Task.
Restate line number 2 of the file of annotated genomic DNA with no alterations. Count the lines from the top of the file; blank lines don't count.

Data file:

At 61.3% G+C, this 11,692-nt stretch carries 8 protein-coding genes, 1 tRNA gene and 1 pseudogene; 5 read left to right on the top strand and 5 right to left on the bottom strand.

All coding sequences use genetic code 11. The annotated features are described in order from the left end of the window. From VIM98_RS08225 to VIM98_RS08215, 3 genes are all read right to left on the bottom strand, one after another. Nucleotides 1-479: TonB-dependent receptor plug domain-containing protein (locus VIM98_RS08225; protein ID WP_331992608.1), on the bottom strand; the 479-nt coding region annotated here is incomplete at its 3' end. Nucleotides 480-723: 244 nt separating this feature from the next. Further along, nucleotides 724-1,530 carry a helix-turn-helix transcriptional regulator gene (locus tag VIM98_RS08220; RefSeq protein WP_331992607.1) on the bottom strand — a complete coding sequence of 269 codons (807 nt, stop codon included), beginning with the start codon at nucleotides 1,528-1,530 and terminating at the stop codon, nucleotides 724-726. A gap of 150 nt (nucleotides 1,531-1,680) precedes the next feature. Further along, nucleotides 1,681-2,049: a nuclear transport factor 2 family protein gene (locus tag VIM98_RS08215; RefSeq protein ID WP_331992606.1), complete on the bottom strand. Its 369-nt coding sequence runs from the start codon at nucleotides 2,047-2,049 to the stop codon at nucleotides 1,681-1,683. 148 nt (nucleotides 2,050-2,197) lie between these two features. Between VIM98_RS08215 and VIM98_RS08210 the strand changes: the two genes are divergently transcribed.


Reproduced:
All coding sequences use genetic code 11. The annotated features are described in order from the left end of the window. From VIM98_RS08225 to VIM98_RS08215, 3 genes are all read right to left on the bottom strand, one after another. Nucleotides 1-479: TonB-dependent receptor plug domain-containing protein (locus VIM98_RS08225; protein ID WP_331992608.1), on the bottom strand; the 479-nt coding region annotated here is incomplete at its 3' end. Nucleotides 480-723: 244 nt separating this feature from the next. Further along, nucleotides 724-1,530 carry a helix-turn-helix transcriptional regulator gene (locus tag VIM98_RS08220; RefSeq protein WP_331992607.1) on the bottom strand — a complete coding sequence of 269 codons (807 nt, stop codon included), beginning with the start codon at nucleotides 1,528-1,530 and terminating at the stop codon, nucleotides 724-726. A gap of 150 nt (nucleotides 1,531-1,680) precedes the next feature. Further along, nucleotides 1,681-2,049: a nuclear transport factor 2 family protein gene (locus tag VIM98_RS08215; RefSeq protein ID WP_331992606.1), complete on the bottom strand. Its 369-nt coding sequence runs from the start codon at nucleotides 2,047-2,049 to the stop codon at nucleotides 1,681-1,683. 148 nt (nucleotides 2,050-2,197) lie between these two features. Between VIM98_RS08215 and VIM98_RS08210 the strand changes: the two genes are divergently transcribed.